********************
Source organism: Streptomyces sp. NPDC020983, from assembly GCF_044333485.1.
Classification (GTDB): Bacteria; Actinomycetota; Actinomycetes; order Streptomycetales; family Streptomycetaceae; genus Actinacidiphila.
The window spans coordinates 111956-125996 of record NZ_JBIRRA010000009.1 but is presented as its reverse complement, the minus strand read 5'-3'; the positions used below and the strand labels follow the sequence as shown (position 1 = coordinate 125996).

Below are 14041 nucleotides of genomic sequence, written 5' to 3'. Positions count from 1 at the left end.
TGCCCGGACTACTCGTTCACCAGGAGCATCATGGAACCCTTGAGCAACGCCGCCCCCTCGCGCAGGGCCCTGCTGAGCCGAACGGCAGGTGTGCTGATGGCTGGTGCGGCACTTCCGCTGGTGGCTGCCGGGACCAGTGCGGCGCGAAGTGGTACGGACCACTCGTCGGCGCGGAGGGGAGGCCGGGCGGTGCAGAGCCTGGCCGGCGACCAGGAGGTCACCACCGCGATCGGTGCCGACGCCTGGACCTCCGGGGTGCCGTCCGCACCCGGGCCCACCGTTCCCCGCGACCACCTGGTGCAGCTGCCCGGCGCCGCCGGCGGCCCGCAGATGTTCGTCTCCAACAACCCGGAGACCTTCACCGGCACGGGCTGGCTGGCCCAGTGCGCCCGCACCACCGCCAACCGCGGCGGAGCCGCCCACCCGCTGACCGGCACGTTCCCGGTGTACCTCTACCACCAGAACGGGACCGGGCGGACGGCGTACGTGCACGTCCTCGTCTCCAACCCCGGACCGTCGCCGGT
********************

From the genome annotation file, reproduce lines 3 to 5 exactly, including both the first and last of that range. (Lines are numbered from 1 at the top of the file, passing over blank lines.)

The window spans coordinates 111956-125996 of record NZ_JBIRRA010000009.1 but is presented as its reverse complement, the minus strand read 5'-3'; the positions used below and the strand labels follow the sequence as shown (position 1 = coordinate 125996).

Below are 14041 nucleotides of genomic sequence, written 5' to 3'. Positions count from 1 at the left end.
TGCCCGGACTACTCGTTCACCAGGAGCATCATGGAACCCTTGAGCAACGCCGCCCCCTCGCGCAGGGCCCTGCTGAGCCGAACGGCAGGTGTGCTGATGGCTGGTGCGGCACTTCCGCTGGTGGCTGCCGGGACCAGTGCGGCGCGAAGTGGTACGGACCACTCGTCGGCGCGGAGGGGAGGCCGGGCGGTGCAGAGCCTGGCCGGCGACCAGGAGGTCACCACCGCGATCGGTGCCGACGCCTGGACCTCCGGGGTGCCGTCCGCACCCGGGCCCACCGTTCCCCGCGACCACCTGGTGCAGCTGCCCGGCGCCGCCGGCGGCCCGCAGATGTTCGTCTCCAACAACCCGGAGACCTTCACCGGCACGGGCTGGCTGGCCCAGTGCGCCCGCACCACCGCCAACCGCGGCGGAGCCGCCCACCCGCTGACCGGCACGTTCCCGGTGTACCTCTACCACCAGAACGGGACCGGGCGGACGGCGTACGTGCACGTCCTCGTCTCCAACCCCGGACCGTCGCCGGT